On Beyoncé’s 17 Music Videos, Our Image Obsession And The Future Of Visual Albums


/ December 16, 2013

You might’ve heard about it via text or through hyperventilating fans on Twitter. But seeing is believing. Initial proof that Beyoncé’s surprise! album was indeed real (and readily available on iTunes) came in the form of photos jetting across timelines: Beyoncé adorably mean-mugging over Jay Z’s shoulder; Beyoncé flaunting perfect cheeks in a black, geometric thong; Beyoncé just minding her business while floating onto a bed—video stills that compelled people to purchase it so they could hear, watch repeatedly, update statuses and join the conversation (aka confirm that yes that’s Beyoncé’s bare ass), all the while driving up her sales, which are currently edging toward 600K. If Nielsen also calculated the number of home viewings on her 17 music videos, some of us might be slightly embarrassed. Did you watch “Drunk in Love” back to back? Did your heart not puddle at the sight of Bey carrying Blue Ivy on her hip? Were you a little frightened at the Drake-Yoncé face fusion in “Mine”? Is THIS your laptop wallpaper? Yes it is. Because as much as the success of her anti-marketing plan relied heavily on the fact that Beyoncé is Beyoncé, the effectiveness of the videos did, too. She needed you to care to even watch, not exactly a tall fete for an artist with a high performance acumen and more than a few deranged fans. Still, it had to be executed well. As a visual album in a very visual era, Beyoncé successfully extended Vine-length attention spans. Feeding our FOMO, coupled with our image obsession, she ensured that her album will live eternally as video stills and gifs. It’s an ambitious idea that’s been around for at least half a decade—50 Cent released 21 videos for his sophomore album The Massacre. Beyoncé dropped multiple videos for 4 but staggered the releases, resulting in interest waning. Bundling them Netflix style demanded immediate attention. Any new Beyoncé music would’ve left the Internet needing AAA, but her soul- and disco-splashed sexual liberation wouldn’t have struck the same blow without its high-budget visual companions, the work of Beyoncé and 11 different directors, including Hype Williams, Melina Matsoukas and Jonas Akerlund. Frankly, her defiance of anatomical logic helped, too. In becoming a sex goddess—who now coos things like, “Can you lick my skittles?” and “Gimme that daddy long stroke”—Beyoncé is also no doubt playing to our desire to see Beyoncé half-naked. So we get body parts of hers that we hadn’t seen before, erotica and intimacy with her daughter and husband (Overheard in the office: “They wouldn’t even acknowledge each other in person before and now we got all of this”). We’re inundated with videos that encourage pausing, marveling and repeat viewings, if not for the skin shots, choreography, fashions and cinematography, then for the Easter eggs (did you notice the trophy motif?). It was too much jelly.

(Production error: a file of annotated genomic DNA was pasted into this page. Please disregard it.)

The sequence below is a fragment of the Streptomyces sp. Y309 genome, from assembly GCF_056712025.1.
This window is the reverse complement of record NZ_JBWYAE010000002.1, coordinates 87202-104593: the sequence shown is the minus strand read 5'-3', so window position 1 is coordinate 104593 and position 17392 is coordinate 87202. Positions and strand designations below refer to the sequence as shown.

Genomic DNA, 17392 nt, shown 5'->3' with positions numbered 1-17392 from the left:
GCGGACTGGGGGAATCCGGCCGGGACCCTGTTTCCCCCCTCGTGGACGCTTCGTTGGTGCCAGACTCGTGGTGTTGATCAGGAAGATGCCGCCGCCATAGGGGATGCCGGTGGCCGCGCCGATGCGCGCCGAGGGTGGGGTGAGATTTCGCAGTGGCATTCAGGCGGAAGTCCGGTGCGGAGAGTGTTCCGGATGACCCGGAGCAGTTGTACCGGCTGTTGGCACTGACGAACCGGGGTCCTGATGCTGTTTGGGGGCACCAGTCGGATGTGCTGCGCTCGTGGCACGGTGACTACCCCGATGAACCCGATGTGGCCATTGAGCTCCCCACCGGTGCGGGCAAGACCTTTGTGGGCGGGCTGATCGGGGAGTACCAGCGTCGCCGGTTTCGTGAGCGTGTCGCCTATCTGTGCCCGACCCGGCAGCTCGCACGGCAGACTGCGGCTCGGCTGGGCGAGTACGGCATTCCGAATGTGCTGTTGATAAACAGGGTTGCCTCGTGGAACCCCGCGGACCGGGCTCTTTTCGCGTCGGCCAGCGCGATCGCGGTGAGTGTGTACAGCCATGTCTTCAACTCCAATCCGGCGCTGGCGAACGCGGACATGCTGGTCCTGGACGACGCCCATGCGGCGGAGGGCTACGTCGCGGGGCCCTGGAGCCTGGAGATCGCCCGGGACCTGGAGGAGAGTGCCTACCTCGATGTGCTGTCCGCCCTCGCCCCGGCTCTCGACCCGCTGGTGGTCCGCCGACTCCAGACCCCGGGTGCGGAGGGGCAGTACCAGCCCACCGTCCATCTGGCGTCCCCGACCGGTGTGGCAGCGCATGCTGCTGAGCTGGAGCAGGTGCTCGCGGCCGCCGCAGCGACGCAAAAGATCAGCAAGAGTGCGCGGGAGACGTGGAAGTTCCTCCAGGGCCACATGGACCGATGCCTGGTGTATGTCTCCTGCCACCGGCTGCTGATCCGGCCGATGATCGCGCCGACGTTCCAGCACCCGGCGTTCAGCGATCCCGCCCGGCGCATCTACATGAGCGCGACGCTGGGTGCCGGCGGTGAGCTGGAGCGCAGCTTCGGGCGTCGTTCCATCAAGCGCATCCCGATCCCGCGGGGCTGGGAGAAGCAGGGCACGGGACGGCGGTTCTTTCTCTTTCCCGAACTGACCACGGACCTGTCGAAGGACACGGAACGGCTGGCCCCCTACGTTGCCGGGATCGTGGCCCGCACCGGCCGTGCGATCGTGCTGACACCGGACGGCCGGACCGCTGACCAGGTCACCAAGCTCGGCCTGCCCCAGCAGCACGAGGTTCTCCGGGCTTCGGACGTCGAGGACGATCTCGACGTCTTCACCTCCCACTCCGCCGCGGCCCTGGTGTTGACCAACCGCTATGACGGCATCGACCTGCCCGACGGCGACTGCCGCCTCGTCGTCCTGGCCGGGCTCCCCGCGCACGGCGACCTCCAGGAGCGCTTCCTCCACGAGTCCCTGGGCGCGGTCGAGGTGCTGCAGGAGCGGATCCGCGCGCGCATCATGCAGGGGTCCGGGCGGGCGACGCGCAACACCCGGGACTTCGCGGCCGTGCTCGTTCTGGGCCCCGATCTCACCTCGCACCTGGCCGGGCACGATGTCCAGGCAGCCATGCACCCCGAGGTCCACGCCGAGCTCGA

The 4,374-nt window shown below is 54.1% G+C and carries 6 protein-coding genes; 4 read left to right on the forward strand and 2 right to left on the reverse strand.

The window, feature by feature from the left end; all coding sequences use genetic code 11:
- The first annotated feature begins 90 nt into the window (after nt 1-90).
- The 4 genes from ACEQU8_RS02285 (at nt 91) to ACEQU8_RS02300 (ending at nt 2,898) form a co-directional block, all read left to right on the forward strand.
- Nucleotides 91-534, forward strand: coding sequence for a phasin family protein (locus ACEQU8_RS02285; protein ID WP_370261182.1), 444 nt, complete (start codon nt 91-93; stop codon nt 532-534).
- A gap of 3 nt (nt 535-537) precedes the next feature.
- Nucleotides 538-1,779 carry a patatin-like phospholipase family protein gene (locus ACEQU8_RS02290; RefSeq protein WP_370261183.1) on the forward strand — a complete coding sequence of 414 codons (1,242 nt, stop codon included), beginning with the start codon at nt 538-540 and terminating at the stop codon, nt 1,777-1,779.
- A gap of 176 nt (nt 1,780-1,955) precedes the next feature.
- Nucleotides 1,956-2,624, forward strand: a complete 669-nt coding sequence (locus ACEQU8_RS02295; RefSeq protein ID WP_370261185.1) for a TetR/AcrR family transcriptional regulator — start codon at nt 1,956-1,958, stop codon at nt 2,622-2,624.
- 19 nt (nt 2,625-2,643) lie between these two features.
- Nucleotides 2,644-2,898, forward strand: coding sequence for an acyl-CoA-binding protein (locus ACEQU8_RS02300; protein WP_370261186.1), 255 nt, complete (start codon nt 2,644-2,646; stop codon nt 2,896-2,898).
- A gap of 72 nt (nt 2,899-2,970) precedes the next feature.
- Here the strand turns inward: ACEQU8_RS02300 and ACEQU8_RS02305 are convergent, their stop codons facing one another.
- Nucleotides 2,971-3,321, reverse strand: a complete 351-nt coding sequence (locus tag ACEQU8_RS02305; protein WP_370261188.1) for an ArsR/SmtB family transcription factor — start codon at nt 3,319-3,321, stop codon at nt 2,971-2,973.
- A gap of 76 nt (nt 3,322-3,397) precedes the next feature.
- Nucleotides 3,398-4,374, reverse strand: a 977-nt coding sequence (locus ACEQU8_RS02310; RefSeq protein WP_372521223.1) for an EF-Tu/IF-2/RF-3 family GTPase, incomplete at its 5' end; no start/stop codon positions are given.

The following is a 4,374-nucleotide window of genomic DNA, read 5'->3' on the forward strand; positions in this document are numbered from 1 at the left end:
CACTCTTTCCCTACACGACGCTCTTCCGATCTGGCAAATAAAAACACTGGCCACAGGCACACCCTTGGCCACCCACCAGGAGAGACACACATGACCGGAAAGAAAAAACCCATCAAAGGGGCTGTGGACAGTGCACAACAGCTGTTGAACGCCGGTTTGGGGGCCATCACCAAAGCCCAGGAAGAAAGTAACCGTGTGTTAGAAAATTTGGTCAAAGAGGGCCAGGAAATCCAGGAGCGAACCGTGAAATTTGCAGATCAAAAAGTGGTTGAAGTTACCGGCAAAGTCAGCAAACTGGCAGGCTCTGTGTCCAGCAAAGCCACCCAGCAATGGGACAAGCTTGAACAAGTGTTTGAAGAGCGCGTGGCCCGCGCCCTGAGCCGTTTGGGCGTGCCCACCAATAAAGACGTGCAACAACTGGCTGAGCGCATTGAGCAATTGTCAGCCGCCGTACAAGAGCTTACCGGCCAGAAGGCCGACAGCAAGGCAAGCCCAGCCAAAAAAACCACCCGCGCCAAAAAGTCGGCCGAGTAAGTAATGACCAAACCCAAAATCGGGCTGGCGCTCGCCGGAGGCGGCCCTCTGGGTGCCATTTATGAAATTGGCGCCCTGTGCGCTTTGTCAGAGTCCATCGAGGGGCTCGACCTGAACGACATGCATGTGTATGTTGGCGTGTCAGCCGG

Of course, these aren’t all high-art masterpieces, but together the pretty pictures make good conversation pieces, many of them from Beyoncé’s brains to our eyes. For the “Yoncé” video, it was her choice to use all models of color, including Chanel Iman and Joan Smalls (the one who licks her chest). “Beyoncé wanted to push that angle — that was her request and concept initially,” director Ricky Saiz told New York Magazine about the all-black cast.

Francesco Carrozzini, the director of “Jealous” also praised Beyoncé’s famous hands-on approach: “It’s not the traditional way I would do a video — how I did for A$AP or for other artists where you just come up with an idea and present it to the artist. She had a very precise storyline in her head and it was written and filled with references — and so a big part of the creativity is her.” It’s not that complicated, but it is game-changing. Plenty of artists envision and execute their own concept videos. It’s another thing to package it into something pleasing enough to hold our drifting gaze, with excellent music to match and produce a No. 1 album. It’s a model that could prove effective for natural storytellers like Erykah Badu or Kendrick Lamar. How much more mind blowing would good kid m.a.a.d city have been if it were a visual album or, as he told GQ, a short film? Beyoncé is onto something. Maybe it’s a perfect storm only she could pull off, but in this case copycats are welcome. —Clover Hope (@clovito)